Statistical Consultants Ltd
Benford's Law and Accounting Fraud Detection
Statistical Analysis Techniques, Accounting, Forensics / Fraud Detection
Benford’s LawBenford’s law (also known as the first digit law or Benford’s distribution), is a distribution that the first digits of many (but not all) data sets conform to.
For example, the first digit of:
Benford’s law can often be used as an indicator of fraudulent data, and can assist with auditing accounting data.
Benford’s distribution is non-uniform, with smaller digits being more likely than larger digits.
Benford’s Distribution Table
Benford’s Distribution Graph
Benford’s Distribution Formula
What kind of data does Benford’s law apply to?
Benford’s law usually holds for data with (most of) the following characteristics:
Data that conforms to the above characteristics is very common in accounting …
Accounting Fraud Detection / Accounting Forensics Analytics
Accounts receivable, accounts payable, sales and expenses data are all based on values from two types of variables being multiplied together i.e. prices and quantities. Alone, prices and quantities are unlikely to conform to Benford’s law, but are likely to when multiplied together. Such accounting data is also likely to be right skewed. Transaction level accounting data for a large firm would almost always have a very large number of observations.
If some accounting data is expected to conform to Benford’s law but doesn’t, it doesn’t necessarily mean the data is fraudulent. It would however provide a good reason for further investigation.
The following are some examples of how a Benford’s distribution analysis might be performed on accounting data.
Example 1:A Benford’s distribution analysis was performed on the accounts payable data for a large business. The analysis revealed an unusually large proportion of ‘ones’ among the first digits of recent figures.
Upon closer inspection it was found that there were many more payout cheques slightly over $1000, than there were in the previous accounting period. Most of the previous period’s cheques were of amounts less than $100.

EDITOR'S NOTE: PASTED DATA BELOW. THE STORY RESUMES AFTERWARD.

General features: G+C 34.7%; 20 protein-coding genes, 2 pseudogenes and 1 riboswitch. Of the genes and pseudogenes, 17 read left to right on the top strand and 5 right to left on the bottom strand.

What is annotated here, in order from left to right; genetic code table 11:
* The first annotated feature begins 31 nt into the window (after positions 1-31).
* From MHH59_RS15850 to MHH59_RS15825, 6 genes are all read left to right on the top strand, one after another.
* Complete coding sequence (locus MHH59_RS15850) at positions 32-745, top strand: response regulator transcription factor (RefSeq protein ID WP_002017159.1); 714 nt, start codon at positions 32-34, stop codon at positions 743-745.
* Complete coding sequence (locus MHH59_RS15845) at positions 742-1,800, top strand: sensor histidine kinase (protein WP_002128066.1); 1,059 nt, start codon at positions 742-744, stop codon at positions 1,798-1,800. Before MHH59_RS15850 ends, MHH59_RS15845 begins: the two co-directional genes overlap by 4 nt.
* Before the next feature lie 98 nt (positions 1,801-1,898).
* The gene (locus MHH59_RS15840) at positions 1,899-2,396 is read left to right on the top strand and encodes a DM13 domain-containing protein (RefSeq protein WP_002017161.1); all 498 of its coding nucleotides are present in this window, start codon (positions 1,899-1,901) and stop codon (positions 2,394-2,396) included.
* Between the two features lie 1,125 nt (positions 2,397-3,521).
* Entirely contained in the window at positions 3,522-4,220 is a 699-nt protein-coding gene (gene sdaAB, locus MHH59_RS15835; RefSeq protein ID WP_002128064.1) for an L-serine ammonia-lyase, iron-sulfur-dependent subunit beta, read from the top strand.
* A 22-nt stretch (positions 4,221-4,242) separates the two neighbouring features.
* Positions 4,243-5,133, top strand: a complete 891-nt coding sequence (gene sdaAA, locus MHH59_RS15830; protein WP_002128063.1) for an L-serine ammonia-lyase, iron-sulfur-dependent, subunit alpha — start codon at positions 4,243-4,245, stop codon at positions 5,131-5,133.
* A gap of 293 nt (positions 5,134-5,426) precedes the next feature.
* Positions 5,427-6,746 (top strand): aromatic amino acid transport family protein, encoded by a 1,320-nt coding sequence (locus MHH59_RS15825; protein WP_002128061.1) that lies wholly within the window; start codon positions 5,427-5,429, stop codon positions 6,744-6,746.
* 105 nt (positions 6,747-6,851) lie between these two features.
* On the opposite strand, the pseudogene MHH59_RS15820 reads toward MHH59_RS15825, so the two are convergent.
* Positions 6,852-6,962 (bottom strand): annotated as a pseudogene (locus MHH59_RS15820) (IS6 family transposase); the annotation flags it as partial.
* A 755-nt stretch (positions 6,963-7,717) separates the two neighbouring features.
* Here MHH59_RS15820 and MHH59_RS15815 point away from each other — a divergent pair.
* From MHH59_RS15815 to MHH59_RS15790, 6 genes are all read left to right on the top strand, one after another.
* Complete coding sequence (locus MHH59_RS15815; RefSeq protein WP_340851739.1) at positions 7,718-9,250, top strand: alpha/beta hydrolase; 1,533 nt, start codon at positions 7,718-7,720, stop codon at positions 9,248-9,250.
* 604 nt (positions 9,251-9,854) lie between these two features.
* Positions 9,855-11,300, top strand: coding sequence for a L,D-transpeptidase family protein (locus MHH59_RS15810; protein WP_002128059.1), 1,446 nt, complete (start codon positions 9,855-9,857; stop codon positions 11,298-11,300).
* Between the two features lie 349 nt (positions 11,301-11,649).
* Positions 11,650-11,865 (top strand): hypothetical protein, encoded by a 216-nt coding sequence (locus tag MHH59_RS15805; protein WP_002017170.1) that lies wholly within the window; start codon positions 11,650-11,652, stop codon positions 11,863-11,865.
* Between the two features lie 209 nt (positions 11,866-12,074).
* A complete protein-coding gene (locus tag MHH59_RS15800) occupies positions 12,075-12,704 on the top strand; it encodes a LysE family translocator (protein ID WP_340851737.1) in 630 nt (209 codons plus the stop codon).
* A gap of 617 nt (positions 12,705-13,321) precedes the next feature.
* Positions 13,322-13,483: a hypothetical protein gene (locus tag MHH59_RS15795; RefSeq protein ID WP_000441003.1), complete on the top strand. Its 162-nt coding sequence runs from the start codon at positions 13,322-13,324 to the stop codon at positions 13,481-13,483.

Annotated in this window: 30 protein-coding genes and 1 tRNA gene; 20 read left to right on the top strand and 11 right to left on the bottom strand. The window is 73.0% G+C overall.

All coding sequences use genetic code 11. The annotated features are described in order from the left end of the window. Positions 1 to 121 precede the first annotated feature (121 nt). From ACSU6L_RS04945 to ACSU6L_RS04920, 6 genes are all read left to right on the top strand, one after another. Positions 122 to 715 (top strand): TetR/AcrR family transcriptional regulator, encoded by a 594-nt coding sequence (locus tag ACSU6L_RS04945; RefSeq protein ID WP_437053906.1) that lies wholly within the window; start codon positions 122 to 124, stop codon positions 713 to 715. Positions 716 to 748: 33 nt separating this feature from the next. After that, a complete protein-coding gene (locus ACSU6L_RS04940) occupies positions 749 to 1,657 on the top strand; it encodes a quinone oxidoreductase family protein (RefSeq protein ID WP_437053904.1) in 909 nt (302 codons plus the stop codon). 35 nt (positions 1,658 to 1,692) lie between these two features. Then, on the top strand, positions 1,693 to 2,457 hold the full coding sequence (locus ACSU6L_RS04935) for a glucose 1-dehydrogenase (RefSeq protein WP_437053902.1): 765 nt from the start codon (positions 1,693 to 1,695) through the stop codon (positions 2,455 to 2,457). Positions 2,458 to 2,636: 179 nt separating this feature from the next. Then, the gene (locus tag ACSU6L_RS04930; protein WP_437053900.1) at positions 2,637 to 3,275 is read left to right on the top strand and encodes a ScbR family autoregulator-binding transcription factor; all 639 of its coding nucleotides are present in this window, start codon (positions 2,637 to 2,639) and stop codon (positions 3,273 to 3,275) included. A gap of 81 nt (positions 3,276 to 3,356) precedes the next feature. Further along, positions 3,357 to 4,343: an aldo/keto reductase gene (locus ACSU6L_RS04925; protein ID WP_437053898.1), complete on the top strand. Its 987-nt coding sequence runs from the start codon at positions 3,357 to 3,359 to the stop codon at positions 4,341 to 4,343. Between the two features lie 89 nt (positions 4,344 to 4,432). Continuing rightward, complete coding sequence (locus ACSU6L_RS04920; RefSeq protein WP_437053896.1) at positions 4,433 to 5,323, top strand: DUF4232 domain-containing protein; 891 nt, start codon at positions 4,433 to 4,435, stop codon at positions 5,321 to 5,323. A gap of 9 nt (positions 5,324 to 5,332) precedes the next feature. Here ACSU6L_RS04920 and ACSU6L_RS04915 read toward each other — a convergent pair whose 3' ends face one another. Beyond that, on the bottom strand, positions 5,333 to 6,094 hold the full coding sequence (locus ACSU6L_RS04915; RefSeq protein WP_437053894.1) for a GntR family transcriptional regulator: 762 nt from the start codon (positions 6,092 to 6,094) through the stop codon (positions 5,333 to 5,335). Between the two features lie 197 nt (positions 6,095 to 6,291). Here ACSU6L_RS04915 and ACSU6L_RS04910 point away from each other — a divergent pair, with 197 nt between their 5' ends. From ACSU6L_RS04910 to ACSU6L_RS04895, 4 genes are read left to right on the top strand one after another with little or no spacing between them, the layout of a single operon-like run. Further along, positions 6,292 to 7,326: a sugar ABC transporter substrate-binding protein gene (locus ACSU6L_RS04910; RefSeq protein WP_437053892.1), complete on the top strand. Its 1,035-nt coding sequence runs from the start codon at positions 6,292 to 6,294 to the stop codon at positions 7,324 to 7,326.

The financial officer responsible was then questioned, and they responded by saying that they decided to aggregate amounts in an attempt to write fewer cheques. The merging of low-figure amounts is a common explanation for deviations away from Benford’s Law, making the financial officer’s explanation plausible.
Upon further investigation, it was revealed that the officer was writing cheques to a bogus shell company they had created.
Example 2:A Benford’s analysis was applied to an organisation’s expenses data.
The initial Benford’s analysis revealed an unusually large proportion of ‘fours’ among the first digits of the data. Upon closer inspection, there were many entries for a particular expense to the amount of $45. The expense was found to be something vital for running the organisation and had to be paid frequently. That particular expense was investigated, and was then deemed legitimate.
A Benford’s analysis was then applied to a copy of the expenses data but with that particular frequent expense omitted. The data which excluded that particular expense was found to conform very closely to Benford’s distribution.
Generalising Benford’s Law Beyond the First Digit
Benford’s analysis can be enhanced by also looking at digits beyond the first.
Generalised Benford’s Distribution Table
Note that the distribution approaches uniformity, the further it goes beyond the first digit.
Generalised Benford’s Distribution Formula
Where n is the nth digit (n > 1).
See also:Benford’s Law Explained
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